By Valerie Strauss
Washington Post Staff Writer
Tuesday, December 5, 2006
Leonard Turkel couldn't believe his ears when he learned what happened to the results of eye screenings of thousands of Miami-Dade County public school students.
Although the tests are mandated by the state, the businessman-turned-philanthropist discovered that nobody was actually using the scores to ensure that kids could see the blackboard in class.
Today, a vision-laboratory-in-a-bus assembled by Turkel pulls up to schools in low-income neighborhoods, not only providing vision tests for children but also ensuring that glasses, when needed, are made to specifications and delivered within days -- all for free.
The results, school principals say, are remarkable: Many of the kids -- and in some schools it can be as much as half of the student population -- who wear the glasses show improvement in attendance, focus and achievement. Their behavior often improves, too.
The program underscores what many educators point to as a missing ingredient in the debate about school reform today: physical and mental health problems that can leave a student unable to fully participate in even the best academic program.
"When they talk about reform, it's basically all about academics," said Principal Maria Garcia of Thomas Jefferson Middle School in Miami. "This other piece is missing, but it's crucial, absolutely crucial."
In urban school systems across the country, children who live in poverty suffer from higher rates of health problems -- asthma, malnutrition, obesity and mental disorders -- than the more affluent, and the academic consequences are very real, according to researchers who have studied how health affects academic achievement.
"Good dental care doesn't make you a good student, but if your tooth hurts, it's hard to be a good student," said Geoffrey Canada, president and chief executive of the Harlem Children's Zone, a large-scale initiative designed to improve the social, health and educational conditions in entire neighborhoods of Harlem.
With the reauthorization of No Child Left Behind set for 2007, many educators say the emphasis on implementation of the education reform law for the past five years has been too heavily weighted toward assessment.
They say they hope health factors are given more attention by, for example, including physical and health education as core subjects and expanding the requirement that teachers "be highly qualified" in these subjects as well as in reading and math.
At a time when obesity levels are at epidemic proportions in the United States, there is nothing in federal law that requires physical education in school, according to a new report by the American Heart Association and the National Association for Sport and Physical Education.
Across the country, school systems and communities struggle to address many of these issues. Turkel's experience shows how poorly systems have addressed health issues.
It was in the mid-1990s that Turkel started the vision program almost by happenstance. Instrumental in opening a primary care center in the low-income Miami community of Overtown, Turkel said he was told that the vision screening he was planning for children was already being done by the school system.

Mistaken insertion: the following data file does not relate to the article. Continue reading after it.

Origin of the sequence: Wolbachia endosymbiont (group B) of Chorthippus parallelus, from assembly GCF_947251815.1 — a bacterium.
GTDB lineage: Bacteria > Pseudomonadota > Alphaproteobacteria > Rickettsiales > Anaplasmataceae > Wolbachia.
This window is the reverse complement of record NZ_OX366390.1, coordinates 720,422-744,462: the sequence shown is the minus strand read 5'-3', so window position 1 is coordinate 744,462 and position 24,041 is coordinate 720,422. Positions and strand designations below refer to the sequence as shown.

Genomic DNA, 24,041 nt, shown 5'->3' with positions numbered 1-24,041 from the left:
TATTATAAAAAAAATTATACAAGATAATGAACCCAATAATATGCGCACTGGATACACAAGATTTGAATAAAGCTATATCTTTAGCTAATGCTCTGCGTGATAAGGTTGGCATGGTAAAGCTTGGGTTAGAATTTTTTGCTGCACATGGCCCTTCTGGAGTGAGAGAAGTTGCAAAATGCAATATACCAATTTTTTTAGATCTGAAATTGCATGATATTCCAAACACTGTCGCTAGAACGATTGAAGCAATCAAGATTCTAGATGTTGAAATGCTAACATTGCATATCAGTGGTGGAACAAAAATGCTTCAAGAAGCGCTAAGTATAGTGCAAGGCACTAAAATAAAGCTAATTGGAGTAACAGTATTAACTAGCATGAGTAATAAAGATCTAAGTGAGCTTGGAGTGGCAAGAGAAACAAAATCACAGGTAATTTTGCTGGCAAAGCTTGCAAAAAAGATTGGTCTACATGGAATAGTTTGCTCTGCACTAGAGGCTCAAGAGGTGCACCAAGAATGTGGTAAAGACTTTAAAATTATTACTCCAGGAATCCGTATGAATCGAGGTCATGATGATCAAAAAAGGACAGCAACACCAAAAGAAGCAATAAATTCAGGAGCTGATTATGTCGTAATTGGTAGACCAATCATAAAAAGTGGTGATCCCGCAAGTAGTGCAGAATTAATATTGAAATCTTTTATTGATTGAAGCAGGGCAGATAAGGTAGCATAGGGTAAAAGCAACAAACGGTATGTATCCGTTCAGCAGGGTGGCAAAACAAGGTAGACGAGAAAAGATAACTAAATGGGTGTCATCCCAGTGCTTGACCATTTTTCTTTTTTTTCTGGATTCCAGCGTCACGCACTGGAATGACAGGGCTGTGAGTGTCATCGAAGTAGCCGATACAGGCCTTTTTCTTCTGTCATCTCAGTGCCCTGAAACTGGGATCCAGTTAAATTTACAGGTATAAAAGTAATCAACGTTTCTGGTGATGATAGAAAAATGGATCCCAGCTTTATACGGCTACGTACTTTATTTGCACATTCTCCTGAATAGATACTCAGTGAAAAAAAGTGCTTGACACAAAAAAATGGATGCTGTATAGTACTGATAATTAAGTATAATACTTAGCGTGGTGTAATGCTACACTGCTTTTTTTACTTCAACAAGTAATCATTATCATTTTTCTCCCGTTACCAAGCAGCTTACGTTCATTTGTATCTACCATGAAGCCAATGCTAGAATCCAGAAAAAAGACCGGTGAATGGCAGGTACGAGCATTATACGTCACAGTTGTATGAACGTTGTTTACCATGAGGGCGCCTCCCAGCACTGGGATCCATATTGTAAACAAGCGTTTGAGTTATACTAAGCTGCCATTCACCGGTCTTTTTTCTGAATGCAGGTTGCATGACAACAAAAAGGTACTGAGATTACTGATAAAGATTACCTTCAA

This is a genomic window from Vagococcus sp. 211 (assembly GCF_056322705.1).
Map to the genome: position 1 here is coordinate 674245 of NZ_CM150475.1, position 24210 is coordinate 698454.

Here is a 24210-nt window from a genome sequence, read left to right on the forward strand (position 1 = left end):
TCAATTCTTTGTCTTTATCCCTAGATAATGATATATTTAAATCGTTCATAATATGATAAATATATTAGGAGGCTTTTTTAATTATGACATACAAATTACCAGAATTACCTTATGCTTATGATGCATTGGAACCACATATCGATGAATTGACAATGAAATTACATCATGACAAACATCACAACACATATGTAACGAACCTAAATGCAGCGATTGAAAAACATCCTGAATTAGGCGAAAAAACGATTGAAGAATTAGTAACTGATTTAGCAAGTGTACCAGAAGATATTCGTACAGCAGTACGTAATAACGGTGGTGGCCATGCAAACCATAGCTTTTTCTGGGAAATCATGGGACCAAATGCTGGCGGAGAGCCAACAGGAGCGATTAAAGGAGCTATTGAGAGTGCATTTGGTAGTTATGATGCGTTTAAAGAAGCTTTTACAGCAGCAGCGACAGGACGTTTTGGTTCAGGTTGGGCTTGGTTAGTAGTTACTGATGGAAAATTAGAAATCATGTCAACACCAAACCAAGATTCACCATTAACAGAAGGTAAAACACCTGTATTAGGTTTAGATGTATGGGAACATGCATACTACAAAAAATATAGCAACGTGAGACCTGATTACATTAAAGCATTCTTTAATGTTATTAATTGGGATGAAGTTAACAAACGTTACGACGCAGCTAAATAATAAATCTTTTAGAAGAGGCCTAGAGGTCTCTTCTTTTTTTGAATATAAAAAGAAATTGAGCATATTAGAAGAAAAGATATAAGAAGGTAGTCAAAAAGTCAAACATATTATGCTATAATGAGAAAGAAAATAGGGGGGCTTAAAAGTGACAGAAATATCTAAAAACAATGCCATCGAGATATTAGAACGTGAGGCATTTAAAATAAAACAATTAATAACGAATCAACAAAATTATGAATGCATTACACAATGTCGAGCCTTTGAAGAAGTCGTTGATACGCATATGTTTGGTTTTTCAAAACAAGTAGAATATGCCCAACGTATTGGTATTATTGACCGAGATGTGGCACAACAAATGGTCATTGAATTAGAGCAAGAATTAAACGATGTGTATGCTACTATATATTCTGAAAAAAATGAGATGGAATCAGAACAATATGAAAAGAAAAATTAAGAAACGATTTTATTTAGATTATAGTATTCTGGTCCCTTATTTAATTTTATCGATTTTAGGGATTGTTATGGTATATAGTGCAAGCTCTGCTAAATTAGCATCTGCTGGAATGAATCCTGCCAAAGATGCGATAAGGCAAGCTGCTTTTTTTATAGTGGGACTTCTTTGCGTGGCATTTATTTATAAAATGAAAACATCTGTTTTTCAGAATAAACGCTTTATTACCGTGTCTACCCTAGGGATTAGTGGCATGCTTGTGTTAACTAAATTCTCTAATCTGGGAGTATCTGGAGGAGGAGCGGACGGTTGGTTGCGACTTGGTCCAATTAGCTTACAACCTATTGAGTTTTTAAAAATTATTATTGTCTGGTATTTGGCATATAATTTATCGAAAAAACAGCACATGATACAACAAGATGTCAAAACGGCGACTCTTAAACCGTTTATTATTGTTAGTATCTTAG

But then he learned that the results of school screenings -- mandated by the Florida legislature to be performed several times during a child's schooling, along with tests for hearing and scoliosis -- were essentially sitting in drawers. The school system could tell anybody who asked how many kids had failed vision screenings, but nobody was getting the kids help.
Turkel decided to change that.
"Once the kids who need help are identified, there had to be a way to go to the schools and provide them with whatever they needed," said Turkel, president of the Miami-based nonprofit Turkel Resource Foundation and co-founder of the University of Miami business school's Center for Nonprofit Management.
He worked with the school system and a coalition of others, especially the Miami-based nonprofit Heiken Fund, to make sure children in high-poverty schools were regularly screened in school and received glasses. Turkel purchased a bus and packed it with equipment to transform it into a traveling vision laboratory.
Initially, kids got "instant eyeglasses," put together on the spot after their vision tests from lenses pulled from an inventory to match their needs. Later, kids were able to choose from a selection of frames -- increasing the percentage of students who actually use their glasses. Now they receive their glasses within days of the screening. A child with an eye problem that needs special attention is directed to a doctor who has agreed to take the cases pro bono.
"The glasses make a big difference," said Tina Simmons, health technician at Lillie C. Evans Elementary School in Miami. "Many kids have bad vision, and the parents just say to them, 'Just tell the teacher to put you in front of the board.' "
The program, which at its height has served about 6,000 students a year, has faced financial hurdles but is operating today under a new grant and with the help of 14 organizations. All schools in the 360,000-student system are now covered by the program.
Garcia said she has seen the program work at two schools and is a big fan. "A lot of kids don't like nerdy glasses, but these aren't. The kids who have gotten glasses love them."